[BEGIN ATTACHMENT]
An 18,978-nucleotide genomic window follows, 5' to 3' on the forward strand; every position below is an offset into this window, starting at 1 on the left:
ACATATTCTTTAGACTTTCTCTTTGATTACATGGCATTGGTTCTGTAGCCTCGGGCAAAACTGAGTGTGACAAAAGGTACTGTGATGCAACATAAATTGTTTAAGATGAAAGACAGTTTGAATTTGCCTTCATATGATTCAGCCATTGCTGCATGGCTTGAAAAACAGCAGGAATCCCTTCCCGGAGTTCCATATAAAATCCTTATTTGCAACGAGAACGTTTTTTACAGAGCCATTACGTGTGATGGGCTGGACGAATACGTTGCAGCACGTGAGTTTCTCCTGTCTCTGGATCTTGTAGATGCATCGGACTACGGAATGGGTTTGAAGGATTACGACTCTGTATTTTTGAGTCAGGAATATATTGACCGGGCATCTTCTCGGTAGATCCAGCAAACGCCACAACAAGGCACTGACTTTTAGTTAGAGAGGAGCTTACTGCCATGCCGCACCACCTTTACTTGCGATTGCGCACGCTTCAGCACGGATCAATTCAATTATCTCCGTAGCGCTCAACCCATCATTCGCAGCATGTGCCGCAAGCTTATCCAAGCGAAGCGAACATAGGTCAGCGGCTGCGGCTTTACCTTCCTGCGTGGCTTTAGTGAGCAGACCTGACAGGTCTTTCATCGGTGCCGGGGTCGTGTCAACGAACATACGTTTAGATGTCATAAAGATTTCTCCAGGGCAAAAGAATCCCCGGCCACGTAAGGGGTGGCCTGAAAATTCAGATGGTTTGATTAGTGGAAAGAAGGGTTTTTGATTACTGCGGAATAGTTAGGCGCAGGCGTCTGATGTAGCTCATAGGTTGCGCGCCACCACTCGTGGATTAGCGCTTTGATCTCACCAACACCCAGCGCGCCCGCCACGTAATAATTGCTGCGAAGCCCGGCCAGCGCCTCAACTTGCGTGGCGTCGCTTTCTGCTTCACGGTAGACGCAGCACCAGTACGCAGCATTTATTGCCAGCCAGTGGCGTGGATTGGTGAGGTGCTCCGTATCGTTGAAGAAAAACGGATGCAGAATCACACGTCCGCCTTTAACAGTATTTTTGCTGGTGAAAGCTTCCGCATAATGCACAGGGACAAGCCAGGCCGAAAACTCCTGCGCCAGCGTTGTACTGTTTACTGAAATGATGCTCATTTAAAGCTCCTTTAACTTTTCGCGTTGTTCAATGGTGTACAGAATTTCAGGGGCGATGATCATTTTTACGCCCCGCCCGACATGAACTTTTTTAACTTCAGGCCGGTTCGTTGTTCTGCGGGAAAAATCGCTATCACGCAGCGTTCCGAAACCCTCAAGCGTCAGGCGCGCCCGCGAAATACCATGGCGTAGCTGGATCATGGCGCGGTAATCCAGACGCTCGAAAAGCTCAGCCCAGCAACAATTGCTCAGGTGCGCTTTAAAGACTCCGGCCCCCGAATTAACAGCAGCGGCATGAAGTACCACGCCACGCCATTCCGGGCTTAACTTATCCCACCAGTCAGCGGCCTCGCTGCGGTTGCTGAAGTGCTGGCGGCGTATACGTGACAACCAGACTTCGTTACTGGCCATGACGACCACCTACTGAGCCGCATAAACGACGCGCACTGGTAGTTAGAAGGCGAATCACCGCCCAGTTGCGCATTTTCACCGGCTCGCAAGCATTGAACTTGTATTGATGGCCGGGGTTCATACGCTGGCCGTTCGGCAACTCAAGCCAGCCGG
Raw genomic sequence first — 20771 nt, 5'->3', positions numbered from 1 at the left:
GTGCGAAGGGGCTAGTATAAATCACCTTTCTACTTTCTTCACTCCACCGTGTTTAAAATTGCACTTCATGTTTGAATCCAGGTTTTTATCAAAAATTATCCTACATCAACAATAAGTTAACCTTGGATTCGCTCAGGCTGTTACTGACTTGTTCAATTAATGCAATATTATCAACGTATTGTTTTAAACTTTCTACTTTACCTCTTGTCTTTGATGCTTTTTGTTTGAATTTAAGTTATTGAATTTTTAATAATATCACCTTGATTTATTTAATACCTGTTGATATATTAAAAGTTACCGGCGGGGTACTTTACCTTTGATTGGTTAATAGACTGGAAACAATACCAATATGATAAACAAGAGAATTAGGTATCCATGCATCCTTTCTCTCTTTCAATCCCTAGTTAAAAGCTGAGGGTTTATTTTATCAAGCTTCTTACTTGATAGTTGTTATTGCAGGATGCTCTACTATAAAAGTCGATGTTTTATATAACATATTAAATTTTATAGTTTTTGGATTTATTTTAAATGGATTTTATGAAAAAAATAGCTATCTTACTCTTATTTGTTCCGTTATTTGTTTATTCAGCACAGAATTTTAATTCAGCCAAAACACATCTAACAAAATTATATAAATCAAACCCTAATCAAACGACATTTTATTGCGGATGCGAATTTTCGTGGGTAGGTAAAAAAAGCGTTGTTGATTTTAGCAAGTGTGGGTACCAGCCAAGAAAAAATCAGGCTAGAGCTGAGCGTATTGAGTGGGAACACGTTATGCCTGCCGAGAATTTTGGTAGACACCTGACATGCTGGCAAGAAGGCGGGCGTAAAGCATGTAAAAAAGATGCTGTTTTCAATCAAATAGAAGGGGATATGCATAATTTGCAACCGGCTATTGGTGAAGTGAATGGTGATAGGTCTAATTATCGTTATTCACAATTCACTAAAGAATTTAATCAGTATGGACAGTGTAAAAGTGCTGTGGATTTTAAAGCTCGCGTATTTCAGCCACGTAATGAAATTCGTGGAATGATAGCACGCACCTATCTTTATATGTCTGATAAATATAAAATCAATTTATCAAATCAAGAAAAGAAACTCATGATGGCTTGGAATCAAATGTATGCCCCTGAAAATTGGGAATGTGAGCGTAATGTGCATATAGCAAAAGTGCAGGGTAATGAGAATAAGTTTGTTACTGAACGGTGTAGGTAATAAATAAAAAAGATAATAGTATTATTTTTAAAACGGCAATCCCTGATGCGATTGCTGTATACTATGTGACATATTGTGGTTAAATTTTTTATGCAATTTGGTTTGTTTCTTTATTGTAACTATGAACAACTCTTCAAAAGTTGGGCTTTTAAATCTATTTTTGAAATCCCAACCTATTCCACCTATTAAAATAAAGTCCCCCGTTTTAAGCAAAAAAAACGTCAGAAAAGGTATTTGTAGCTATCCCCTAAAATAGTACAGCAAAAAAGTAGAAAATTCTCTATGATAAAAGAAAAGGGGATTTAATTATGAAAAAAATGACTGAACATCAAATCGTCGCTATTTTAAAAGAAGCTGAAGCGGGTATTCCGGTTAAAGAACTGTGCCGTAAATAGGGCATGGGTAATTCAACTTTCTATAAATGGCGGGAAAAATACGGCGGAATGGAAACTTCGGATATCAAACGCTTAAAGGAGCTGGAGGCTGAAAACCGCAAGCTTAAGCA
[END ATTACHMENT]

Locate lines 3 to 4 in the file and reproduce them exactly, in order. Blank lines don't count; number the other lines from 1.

Raw genomic sequence first — 20771 nt, 5'->3', positions numbered from 1 at the left:
GTGCGAAGGGGCTAGTATAAATCACCTTTCTACTTTCTTCACTCCACCGTGTTTAAAATTGCACTTCATGTTTGAATCCAGGTTTTTATCAAAAATTATCCTACATCAACAATAAGTTAACCTTGGATTCGCTCAGGCTGTTACTGACTTGTTCAATTAATGCAATATTATCAACGTATTGTTTTAAACTTTCTACTTTACCTCTTGTCTTTGATGCTTTTTGTTTGAATTTAAGTTATTGAATTTTTAATAATATCACCTTGATTTATTTAATACCTGTTGATATATTAAAAGTTACCGGCGGGGTACTTTACCTTTGATTGGTTAATAGACTGGAAACAATACCAATATGATAAACAAGAGAATTAGGTATCCATGCATCCTTTCTCTCTTTCAATCCCTAGTTAAAAGCTGAGGGTTTATTTTATCAAGCTTCTTACTTGATAGTTGTTATTGCAGGATGCTCTACTATAAAAGTCGATGTTTTATATAACATATTAAATTTTATAGTTTTTGGATTTATTTTAAATGGATTTTATGAAAAAAATAGCTATCTTACTCTTATTTGTTCCGTTATTTGTTTATTCAGCACAGAATTTTAATTCAGCCAAAACACATCTAACAAAATTATATAAATCAAACCCTAATCAAACGACATTTTATTGCGGATGCGAATTTTCGTGGGTAGGTAAAAAAAGCGTTGTTGATTTTAGCAAGTGTGGGTACCAGCCAAGAAAAAATCAGGCTAGAGCTGAGCGTATTGAGTGGGAACACGTTATGCCTGCCGAGAATTTTGGTAGACACCTGACATGCTGGCAAGAAGGCGGGCGTAAAGCATGTAAAAAAGATGCTGTTTTCAATCAAATAGAAGGGGATATGCATAATTTGCAACCGGCTATTGGTGAAGTGAATGGTGATAGGTCTAATTATCGTTATTCACAATTCACTAAAGAATTTAATCAGTATGGACAGTGTAAAAGTGCTGTGGATTTTAAAGCTCGCGTATTTCAGCCACGTAATGAAATTCGTGGAATGATAGCACGCACCTATCTTTATATGTCTGATAAATATAAAATCAATTTATCAAATCAAGAAAAGAAACTCATGATGGCTTGGAATCAAATGTATGCCCCTGAAAATTGGGAATGTGAGCGTAATGTGCATATAGCAAAAGTGCAGGGTAATGAGAATAAGTTTGTTACTGAACGGTGTAGGTAATAAATAAAAAAGATAATAGTATTATTTTTAAAACGGCAATCCCTGATGCGATTGCTGTATACTATGTGACATATTGTGGTTAAATTTTTTATGCAATTTGGTTTGTTTCTTTATTGTAACTATGAACAACTCTTCAAAAGTTGGGCTTTTAAATCTATTTTTGAAATCCCAACCTATTCCACCTATTAAAATAAAGTCCCCCGTTTTAAGCAAAAAAAACGTCAGAAAAGGTATTTGTAGCTATCCCCTAAAATAGTACAGCAAAAAAGTAGAAAATTCTCTATGATAAAAGAAAAGGGGATTTAATTATGAAAAAAATGACTGAACATCAAATCGTCGCTATTTTAAAAGAAGCTGAAGCGGGTATTCCGGTTAAAGAACTGTGCCGTAAATAGGGCATGGGTAATTCAACTTTCTATAAATGGCGGGAAAAATACGGCGGAATGGAAACTTCGGATATCAAACGCTTAAAGGAGCTGGAGGCTGAAAACCGCAAGCTTAAGCA